This series will introduce you to, among others, youth reporters in South Africa trying to confront the rising tide of violence engulfing their neighbourhood; a Canadian teenager who has persuaded her government to spend millions to clean up a heavily polluted local river; and in Sweden, a young Syrian refugee working to improving the lives of hundreds of school age children in the camp in Lebanon where he lived for years.

Teenagers are often dismissed as too young to have an opinion and too inexperienced to make a difference. But these young adults are passionate, articulate and determined. Their experiences may provide inspiration to others who are fighting to make their world a better place.

Teenagers inspired to try and make a difference in the world around them.

The Compass - exploring our world.

01The Kids are Alright: Environment20191127

Stella Bowles is a teenage environmental campaigner; one you probably haven’t heard about - yet. But she has sparked real change in the Canadian province of Nova Scotia. Her school science project, and a great deal of persistence, led to a 15 million Canadian dollar project to clean up pollution in her local river. Now she is trying to show other teenagers around the world how they too can be guardians of their local waterways.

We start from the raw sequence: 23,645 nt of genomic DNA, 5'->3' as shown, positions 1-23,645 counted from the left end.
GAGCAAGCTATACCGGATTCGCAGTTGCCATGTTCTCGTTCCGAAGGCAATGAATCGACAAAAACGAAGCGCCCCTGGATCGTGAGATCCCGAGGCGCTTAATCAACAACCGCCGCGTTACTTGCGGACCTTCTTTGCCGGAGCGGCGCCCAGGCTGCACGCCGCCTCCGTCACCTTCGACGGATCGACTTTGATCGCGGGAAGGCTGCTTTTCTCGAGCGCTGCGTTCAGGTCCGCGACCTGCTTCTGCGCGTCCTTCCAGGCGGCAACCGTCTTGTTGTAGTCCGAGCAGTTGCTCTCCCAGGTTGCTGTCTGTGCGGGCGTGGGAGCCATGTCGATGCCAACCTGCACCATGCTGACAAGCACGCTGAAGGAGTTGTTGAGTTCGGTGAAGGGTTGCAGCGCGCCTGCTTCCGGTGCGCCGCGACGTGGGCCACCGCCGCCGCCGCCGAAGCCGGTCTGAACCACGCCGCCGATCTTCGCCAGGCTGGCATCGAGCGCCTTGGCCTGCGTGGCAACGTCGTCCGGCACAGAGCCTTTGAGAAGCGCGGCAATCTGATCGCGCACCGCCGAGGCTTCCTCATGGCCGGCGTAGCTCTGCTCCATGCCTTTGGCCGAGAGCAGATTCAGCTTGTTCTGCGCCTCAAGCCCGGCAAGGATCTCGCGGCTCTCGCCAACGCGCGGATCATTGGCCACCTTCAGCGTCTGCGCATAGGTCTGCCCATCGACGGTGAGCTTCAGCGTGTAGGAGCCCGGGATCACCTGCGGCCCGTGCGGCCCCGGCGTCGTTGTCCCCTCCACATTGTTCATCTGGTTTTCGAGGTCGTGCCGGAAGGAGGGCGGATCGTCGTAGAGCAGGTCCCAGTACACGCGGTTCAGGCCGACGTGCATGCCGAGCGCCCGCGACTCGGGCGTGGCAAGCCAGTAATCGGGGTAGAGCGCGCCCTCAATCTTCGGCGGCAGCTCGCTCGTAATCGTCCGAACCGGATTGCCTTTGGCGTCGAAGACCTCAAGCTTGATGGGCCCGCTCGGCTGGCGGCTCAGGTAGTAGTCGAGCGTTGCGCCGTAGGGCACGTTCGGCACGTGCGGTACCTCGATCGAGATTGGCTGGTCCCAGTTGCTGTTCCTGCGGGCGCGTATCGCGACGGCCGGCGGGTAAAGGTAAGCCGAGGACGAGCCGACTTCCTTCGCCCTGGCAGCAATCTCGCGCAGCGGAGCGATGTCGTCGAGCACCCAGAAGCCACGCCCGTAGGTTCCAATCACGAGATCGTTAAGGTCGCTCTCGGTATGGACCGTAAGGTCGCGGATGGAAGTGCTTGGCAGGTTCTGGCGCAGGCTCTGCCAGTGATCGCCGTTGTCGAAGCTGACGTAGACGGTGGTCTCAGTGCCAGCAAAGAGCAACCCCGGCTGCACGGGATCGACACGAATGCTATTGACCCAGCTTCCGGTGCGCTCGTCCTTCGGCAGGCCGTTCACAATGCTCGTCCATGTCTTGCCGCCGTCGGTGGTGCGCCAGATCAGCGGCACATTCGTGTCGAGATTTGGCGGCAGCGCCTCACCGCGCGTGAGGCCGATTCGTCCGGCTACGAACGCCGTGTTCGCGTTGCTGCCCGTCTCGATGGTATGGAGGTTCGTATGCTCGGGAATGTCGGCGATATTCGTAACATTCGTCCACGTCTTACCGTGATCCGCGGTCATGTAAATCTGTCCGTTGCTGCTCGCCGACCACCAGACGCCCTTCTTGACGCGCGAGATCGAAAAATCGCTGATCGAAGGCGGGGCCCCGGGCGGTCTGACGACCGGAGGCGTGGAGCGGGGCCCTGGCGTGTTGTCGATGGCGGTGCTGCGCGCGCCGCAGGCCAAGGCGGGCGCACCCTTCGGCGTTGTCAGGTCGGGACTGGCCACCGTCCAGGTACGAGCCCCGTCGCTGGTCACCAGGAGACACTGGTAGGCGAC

Teenagers are often dismissed as too young to have an opinion and too inexperienced to make a difference. But throughout history, changes in society have been powered by youthful outrage and determination. Today’s young adults face a new array of dangers which will stretch out over decades. This is their inheritance, and they have a clear incentive to improve it.

This is the first of a three-part series, in which Sandra Kanthal talks to teenagers around the world who are determined to be a voice for change. They are passionate, articulate and determined. Their experiences may provide inspiration to others who are fighting to make their world a better place.